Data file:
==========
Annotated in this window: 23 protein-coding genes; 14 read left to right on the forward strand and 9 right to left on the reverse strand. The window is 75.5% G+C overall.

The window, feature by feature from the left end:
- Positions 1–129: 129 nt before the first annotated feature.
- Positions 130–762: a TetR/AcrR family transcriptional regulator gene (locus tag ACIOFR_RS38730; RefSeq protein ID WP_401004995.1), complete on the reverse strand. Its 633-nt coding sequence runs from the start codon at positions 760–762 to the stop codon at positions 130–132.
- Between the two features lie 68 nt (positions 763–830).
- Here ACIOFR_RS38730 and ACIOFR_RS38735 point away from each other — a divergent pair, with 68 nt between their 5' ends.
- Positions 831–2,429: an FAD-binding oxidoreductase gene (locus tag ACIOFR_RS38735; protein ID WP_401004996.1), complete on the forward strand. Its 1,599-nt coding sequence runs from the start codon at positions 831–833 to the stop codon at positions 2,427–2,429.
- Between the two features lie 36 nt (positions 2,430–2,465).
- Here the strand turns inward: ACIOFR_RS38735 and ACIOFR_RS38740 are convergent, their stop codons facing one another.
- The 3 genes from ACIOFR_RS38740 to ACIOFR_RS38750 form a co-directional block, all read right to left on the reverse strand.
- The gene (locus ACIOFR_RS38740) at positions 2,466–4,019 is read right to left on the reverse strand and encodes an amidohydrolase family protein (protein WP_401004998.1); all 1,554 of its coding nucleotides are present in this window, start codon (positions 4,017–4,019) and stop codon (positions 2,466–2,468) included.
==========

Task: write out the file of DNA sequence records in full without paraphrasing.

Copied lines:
Annotated in this window: 23 protein-coding genes; 14 read left to right on the forward strand and 9 right to left on the reverse strand. The window is 75.5% G+C overall.

The window, feature by feature from the left end:
- Positions 1–129: 129 nt before the first annotated feature.
- Positions 130–762: a TetR/AcrR family transcriptional regulator gene (locus tag ACIOFR_RS38730; RefSeq protein ID WP_401004995.1), complete on the reverse strand. Its 633-nt coding sequence runs from the start codon at positions 760–762 to the stop codon at positions 130–132.
- Between the two features lie 68 nt (positions 763–830).
- Here ACIOFR_RS38730 and ACIOFR_RS38735 point away from each other — a divergent pair, with 68 nt between their 5' ends.
- Positions 831–2,429: an FAD-binding oxidoreductase gene (locus tag ACIOFR_RS38735; protein ID WP_401004996.1), complete on the forward strand. Its 1,599-nt coding sequence runs from the start codon at positions 831–833 to the stop codon at positions 2,427–2,429.
- Between the two features lie 36 nt (positions 2,430–2,465).
- Here the strand turns inward: ACIOFR_RS38735 and ACIOFR_RS38740 are convergent, their stop codons facing one another.
- The 3 genes from ACIOFR_RS38740 to ACIOFR_RS38750 form a co-directional block, all read right to left on the reverse strand.
- The gene (locus ACIOFR_RS38740) at positions 2,466–4,019 is read right to left on the reverse strand and encodes an amidohydrolase family protein (protein WP_401004998.1); all 1,554 of its coding nucleotides are present in this window, start codon (positions 4,017–4,019) and stop codon (positions 2,466–2,468) included.